The safest way to travel

The fear of flying is called Aviophobia, and it is estimated that around 30-50% of people suffer from it at some point in their life.

The intensity and cause of aviophobia differs from person to person. Some might be afraid of being in a tight space high up in the air.  Some people fear that they will get sick and even vomit. Those with sensitive ears dread their ears popping, others fear not having an escape if they have a panic attack. Generally it is not being in control that is the most frightening. So unless you are the pilot there will always be some measure of anxiety.

Here are three ways to help you overcome the fear of flying
  1. Be informed,
  2. Manage your Anxiety
  3. Plan your trip
 The truth about flying
Did you know that your chances of dying in a plane crash are about 1 in 14 million and 1 in 30 million when flying in a developed country? Compare that to your chances of being killed in a motor car accident which is estimated at 1 in 5 000. Your chances of dying of food poisoning is at 1 in 3 million. It is also good to know that the number of civil air crashes has been going down every year, since 1944. The truth is that no other form of transportation is as scrutinized, investigated and monitored as commercial aviation. Statistics and figures prove that airline transportation is the safest way to travel.

Another important thing to know is what to expect with turbulence. Turbulence occurs when a plane flies through an area of low pressure to high pressure. It is basically like driving on a rocky road. Nothing to fear though. If you wear your seat belt when prompted to do so, you should be perfectly safe.

It could also help you to learn more about how a plane works. Studies show that 73% of people who are afraid of flying are afraid that the plane will malfunction. The good news is that jet engines are much simpler than the engines you'll find in a car and should something go wrong with one of the plane's engines, the plane will function just fine with its remaining engines.
 
Manage your Anxiety
Accept the fact that someone else, and in this case a well trained and experienced pilot, is in control.

When anxious your muscles will tighten up as we pull our shoulders toward our neck. Take a deep breath and focus on releasing the tension in these areas. 

Go to your happy place, think of a place that is relaxing and pleasant. Focus on the smells, the sounds and the sights of this beautiful place.  If you don’t have a happy place, think about the people you are going to meet when this plane lands. The sights you will see. What you will wear for dinner tonight.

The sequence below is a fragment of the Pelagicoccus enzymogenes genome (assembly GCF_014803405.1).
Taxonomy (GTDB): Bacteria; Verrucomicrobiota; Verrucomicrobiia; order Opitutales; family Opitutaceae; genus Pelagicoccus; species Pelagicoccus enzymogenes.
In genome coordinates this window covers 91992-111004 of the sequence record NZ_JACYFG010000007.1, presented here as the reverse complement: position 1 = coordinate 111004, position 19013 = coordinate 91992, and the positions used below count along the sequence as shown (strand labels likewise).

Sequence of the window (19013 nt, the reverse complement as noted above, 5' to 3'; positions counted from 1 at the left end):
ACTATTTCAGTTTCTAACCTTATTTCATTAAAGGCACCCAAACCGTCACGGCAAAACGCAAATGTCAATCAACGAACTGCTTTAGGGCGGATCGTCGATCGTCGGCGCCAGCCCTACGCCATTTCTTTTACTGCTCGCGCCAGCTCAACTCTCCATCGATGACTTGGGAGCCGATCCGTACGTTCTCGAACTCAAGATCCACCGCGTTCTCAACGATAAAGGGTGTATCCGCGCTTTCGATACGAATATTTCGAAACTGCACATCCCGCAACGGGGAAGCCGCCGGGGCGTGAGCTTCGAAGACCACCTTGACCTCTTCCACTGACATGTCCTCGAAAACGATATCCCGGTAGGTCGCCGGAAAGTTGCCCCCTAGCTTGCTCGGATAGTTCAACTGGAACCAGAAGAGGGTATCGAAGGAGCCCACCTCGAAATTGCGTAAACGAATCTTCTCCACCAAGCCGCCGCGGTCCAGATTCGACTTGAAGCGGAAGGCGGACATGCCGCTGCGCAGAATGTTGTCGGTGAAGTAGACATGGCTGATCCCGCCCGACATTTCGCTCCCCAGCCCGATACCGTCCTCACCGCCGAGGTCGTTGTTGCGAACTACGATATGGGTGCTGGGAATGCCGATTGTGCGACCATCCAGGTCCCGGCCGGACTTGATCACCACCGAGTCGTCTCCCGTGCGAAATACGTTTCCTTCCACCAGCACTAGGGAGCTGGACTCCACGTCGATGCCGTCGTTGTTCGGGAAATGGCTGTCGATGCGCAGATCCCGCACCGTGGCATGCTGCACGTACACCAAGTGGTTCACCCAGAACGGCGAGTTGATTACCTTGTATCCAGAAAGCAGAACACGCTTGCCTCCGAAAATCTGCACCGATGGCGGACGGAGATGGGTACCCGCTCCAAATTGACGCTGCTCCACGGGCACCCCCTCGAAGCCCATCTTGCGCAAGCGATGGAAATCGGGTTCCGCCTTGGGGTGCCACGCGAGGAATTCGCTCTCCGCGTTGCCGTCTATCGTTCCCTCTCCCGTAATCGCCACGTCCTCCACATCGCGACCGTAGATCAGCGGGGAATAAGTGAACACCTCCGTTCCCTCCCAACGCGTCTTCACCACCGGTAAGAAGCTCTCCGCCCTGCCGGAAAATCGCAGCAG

Try yoga or meditation to reduce anxiety in your everyday life. This will give you the tools you need to cope with your fear of flying.

Try classes where a professional councillor helps you to get accustomed to flying by exposure to an airport and a flight. This is basically desensitising you and helping you to face your fears.

Stop watching programmes about plane crashes. These stories will only add to your anxiety. Don’t indulge your fears.

Planning your trip
Book a direct flight. This means that you won’t have any transfers to worry about and your trip will be much shorter. 

Choose a seat over the wing. This will guarantee a smoother flight as this area is more stable which lessens the effect of turbulence. An aisle seat or exit row seat will make you feel less trapped.

Choose a larger flight with a larger plane. The bigger the plane, the smoother your flight will be.

Choose a daytime flight. Being able to look out of the window might reduce some anxiety.

Flying is one of the wonders of the modern age and each aeroplane we see or fly on is the fulfilment of a dream come true for human kind. The fact that commercial aviation is the safest way to travel and the wonder of man traveling through the air, should encourage us to overcome our fears and enjoy the journey.
 
Company Bio
SA Express provides an extensive feeder network in support of its alliance partnership with South African Airways to the majority of destinations in South Africa and regionally. The airline’s relationship with SAA has always been one of close cooperation which provides numerous benefits for both local and international visitors. Not only does the SAA alliance partnership entitle customers to Voyager benefits, flight schedules are coordinated to provide hassle-free services, which include ticketing, check-in facilities, mutual branding and flight codes.
 

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